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Aloe brevifolia (Not Aloe Vera)

A chunky little South African Aloe with long lasting red flowers in early summer. It has pretensions to being hardy (keep it dry and it’ll take quite low temperatures) but is probably best out for the summer and in for the winter. An easy house/conservatory plant for a light spot. They only grow to about 6″.

Many years ago we were asked by The Body Shop in Littlehampton to supply them with Aloe vera plants for sale in their Visitors Centre that we were much involved with. We had masses sent from a nursery in Denmark. Trouble is they weren’t Aloe vera, they were these. We rather liked them (much prettier than Aloe vera) and have done them ever since. That would have been in 1992. Aloe vera is famous for its curative properties (the sap from the leaves relieves the pain on burnt skin for example) but there’s a strong suspicion that the curative powers of Aloe vera are shared by all the Aloes.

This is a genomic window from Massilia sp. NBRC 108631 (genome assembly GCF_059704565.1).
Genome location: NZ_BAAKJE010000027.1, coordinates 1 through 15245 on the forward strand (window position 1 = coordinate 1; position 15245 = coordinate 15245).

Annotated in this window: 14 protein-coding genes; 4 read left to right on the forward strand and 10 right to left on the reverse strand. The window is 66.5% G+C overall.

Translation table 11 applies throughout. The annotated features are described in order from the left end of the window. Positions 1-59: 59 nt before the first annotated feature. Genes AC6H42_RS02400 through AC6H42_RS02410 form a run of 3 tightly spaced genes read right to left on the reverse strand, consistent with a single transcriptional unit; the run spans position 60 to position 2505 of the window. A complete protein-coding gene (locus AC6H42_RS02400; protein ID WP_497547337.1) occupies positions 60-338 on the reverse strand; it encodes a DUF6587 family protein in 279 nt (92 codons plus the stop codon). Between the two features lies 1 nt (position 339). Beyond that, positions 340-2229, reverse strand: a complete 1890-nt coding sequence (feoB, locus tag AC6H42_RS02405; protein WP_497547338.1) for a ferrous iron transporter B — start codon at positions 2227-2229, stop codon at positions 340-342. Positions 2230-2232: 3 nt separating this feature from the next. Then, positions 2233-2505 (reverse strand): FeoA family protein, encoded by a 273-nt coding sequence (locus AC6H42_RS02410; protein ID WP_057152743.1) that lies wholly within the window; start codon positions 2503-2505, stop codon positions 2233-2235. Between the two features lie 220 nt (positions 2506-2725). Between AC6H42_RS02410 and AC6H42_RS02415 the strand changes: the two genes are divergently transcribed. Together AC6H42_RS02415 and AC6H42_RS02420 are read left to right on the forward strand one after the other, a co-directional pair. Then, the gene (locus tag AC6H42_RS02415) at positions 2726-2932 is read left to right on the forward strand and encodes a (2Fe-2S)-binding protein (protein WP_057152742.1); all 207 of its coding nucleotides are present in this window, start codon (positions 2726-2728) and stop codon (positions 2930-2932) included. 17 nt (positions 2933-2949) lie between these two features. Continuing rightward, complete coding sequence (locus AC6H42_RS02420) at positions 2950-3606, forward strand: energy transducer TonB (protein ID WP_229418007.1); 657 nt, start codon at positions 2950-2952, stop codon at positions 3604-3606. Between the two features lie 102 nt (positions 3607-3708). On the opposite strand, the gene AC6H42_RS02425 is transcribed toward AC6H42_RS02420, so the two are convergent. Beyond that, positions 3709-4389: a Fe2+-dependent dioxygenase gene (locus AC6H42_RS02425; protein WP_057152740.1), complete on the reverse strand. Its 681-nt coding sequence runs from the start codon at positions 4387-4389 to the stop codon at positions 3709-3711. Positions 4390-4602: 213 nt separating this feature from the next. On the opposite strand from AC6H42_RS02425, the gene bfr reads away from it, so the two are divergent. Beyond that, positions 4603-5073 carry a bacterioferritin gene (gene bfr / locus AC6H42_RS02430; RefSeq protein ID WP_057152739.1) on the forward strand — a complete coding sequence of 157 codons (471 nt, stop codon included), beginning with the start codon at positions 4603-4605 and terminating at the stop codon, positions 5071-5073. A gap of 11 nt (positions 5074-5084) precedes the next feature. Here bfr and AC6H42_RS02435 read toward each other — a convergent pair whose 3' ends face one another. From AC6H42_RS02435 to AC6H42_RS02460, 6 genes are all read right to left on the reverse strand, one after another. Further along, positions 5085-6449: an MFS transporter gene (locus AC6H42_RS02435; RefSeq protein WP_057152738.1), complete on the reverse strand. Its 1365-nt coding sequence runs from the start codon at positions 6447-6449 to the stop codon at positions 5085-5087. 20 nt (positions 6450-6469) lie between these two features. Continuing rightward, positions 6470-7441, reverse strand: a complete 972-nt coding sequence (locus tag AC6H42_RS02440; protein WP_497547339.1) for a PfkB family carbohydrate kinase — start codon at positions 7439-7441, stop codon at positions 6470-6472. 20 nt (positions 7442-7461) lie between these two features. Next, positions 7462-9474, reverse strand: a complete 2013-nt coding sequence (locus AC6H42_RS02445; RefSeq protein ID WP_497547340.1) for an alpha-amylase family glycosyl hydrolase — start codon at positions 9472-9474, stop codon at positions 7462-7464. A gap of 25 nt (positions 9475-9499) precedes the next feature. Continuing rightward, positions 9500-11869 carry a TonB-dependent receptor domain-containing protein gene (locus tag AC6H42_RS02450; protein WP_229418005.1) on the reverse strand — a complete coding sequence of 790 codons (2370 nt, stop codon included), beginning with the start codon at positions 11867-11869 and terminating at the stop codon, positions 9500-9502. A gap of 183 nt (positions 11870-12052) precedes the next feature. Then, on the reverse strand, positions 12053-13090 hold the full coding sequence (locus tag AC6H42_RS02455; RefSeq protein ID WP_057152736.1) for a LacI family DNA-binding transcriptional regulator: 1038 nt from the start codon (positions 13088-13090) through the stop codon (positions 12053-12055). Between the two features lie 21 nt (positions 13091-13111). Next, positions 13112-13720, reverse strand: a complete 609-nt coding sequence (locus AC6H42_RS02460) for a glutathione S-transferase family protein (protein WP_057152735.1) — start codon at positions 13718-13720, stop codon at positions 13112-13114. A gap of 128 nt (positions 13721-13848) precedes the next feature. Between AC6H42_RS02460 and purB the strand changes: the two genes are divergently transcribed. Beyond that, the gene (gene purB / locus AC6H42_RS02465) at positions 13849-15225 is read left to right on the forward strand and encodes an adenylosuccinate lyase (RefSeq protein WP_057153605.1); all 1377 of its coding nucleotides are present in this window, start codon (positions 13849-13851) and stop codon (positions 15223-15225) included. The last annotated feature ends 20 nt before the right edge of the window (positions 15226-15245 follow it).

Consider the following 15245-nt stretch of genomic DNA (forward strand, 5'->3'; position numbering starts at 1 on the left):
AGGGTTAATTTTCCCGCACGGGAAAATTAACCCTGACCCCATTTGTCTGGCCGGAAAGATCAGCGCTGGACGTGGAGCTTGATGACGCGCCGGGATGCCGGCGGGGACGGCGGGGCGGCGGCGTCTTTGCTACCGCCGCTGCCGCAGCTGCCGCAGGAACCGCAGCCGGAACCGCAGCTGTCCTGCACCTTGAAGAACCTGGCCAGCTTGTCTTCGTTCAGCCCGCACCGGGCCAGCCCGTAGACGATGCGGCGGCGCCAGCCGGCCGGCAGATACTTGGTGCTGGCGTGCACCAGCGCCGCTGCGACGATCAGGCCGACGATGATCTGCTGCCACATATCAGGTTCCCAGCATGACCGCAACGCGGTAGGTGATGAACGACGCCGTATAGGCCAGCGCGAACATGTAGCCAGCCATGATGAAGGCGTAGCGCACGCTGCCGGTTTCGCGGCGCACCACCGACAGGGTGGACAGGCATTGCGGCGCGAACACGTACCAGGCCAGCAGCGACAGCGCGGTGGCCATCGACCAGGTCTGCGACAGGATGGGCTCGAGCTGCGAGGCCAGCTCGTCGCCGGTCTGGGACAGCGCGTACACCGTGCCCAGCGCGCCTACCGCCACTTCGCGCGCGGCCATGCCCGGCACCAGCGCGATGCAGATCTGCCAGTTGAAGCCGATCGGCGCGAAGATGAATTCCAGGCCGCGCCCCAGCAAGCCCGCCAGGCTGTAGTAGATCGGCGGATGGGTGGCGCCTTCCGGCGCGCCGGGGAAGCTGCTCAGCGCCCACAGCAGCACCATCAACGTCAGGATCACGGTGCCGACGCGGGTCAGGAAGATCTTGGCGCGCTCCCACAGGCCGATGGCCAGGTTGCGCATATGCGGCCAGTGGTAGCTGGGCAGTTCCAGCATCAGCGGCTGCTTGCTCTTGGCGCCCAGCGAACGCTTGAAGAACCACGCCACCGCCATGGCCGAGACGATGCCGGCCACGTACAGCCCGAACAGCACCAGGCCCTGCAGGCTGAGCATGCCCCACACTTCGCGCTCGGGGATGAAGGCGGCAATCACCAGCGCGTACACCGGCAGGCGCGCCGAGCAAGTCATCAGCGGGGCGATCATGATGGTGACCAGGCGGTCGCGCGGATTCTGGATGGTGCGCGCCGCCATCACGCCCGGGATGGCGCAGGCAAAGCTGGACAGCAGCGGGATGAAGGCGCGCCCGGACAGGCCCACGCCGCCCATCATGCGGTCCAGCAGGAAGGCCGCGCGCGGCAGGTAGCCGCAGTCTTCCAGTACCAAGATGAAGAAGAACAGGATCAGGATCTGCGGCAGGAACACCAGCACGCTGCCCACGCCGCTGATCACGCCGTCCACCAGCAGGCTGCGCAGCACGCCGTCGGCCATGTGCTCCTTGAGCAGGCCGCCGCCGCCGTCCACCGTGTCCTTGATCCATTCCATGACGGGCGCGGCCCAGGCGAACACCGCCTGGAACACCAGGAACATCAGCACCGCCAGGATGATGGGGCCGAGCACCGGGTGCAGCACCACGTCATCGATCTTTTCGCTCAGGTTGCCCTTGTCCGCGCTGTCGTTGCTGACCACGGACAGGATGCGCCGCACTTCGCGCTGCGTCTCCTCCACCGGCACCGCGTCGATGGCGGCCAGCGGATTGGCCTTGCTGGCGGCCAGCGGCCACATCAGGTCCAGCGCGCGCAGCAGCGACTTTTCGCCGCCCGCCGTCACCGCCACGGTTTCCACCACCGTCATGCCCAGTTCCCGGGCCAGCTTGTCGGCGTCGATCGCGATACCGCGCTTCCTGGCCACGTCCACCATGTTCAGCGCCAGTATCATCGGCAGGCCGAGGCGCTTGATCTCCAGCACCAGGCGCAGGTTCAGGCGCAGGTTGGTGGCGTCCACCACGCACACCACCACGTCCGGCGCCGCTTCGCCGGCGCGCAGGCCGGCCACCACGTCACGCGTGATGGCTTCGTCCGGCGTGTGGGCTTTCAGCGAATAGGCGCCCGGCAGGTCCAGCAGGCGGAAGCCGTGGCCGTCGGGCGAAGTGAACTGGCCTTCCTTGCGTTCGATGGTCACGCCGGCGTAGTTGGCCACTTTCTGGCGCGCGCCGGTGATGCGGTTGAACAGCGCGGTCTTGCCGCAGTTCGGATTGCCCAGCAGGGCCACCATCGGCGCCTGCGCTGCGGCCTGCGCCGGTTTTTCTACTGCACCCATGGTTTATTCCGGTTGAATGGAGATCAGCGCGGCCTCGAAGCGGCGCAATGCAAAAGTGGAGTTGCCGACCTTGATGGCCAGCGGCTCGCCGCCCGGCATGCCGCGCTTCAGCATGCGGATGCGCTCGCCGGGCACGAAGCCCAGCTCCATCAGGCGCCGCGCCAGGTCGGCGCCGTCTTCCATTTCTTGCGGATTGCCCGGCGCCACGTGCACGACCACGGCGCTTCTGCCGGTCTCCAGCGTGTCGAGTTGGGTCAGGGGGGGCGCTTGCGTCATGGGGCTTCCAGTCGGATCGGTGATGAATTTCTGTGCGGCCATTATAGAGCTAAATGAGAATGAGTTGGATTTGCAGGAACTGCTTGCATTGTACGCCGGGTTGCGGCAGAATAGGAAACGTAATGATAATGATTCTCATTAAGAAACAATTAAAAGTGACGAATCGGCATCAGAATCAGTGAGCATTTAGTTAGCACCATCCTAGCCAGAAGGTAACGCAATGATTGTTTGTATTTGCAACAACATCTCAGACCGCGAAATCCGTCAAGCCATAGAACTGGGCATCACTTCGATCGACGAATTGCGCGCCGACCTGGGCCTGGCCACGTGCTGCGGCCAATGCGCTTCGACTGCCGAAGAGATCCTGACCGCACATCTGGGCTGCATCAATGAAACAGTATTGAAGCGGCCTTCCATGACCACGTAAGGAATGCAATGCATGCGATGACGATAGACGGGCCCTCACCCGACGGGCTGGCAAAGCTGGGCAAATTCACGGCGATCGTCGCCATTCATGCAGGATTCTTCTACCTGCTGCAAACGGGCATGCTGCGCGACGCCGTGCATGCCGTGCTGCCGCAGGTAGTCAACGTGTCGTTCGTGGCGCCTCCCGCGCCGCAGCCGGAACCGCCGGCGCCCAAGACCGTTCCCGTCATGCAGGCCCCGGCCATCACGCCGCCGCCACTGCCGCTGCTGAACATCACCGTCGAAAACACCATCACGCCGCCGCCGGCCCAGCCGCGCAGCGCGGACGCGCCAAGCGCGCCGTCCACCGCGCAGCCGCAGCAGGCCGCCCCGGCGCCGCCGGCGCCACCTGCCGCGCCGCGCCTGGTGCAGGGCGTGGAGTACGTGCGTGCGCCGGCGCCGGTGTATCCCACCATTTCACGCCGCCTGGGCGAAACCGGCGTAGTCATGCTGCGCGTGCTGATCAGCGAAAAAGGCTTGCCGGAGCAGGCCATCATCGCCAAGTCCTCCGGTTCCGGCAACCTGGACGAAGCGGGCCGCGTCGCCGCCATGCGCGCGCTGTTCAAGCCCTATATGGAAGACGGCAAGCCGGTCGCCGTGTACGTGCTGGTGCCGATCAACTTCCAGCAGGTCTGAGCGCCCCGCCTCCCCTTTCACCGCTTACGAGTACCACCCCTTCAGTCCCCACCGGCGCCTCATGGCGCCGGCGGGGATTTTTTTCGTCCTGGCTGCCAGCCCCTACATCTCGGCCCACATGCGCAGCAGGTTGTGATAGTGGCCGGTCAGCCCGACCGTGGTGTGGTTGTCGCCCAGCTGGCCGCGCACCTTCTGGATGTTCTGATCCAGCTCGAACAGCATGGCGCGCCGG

Propagated by us from division.

Hardiness traffic light green

Hardiness level Red

Find out more

Hardy in Atlantic Seaboard gardens, The Channel Islands, gardens in Central London (and other large cities) and conservatories.

This is only meant as a guide; there are some plants with red labels that would only survive in extremely favoured spots such as The Isles of Scilly or coastal south-west Ireland.

We're always on hand to give advice about plants and their frost hardiness.

Please remember that these coloured labels are only a rough guide.

General Point about Plant Hardiness: The commonly held belief that it's better to 'plant small' is perfectly true with herbaceous plants, but not necessarily true with woody plants. They need some 'wood' on them to survive severe cold - so plants of marginal hardiness in very cold areas should really be planted LARGER, rather than smaller, wherever possible.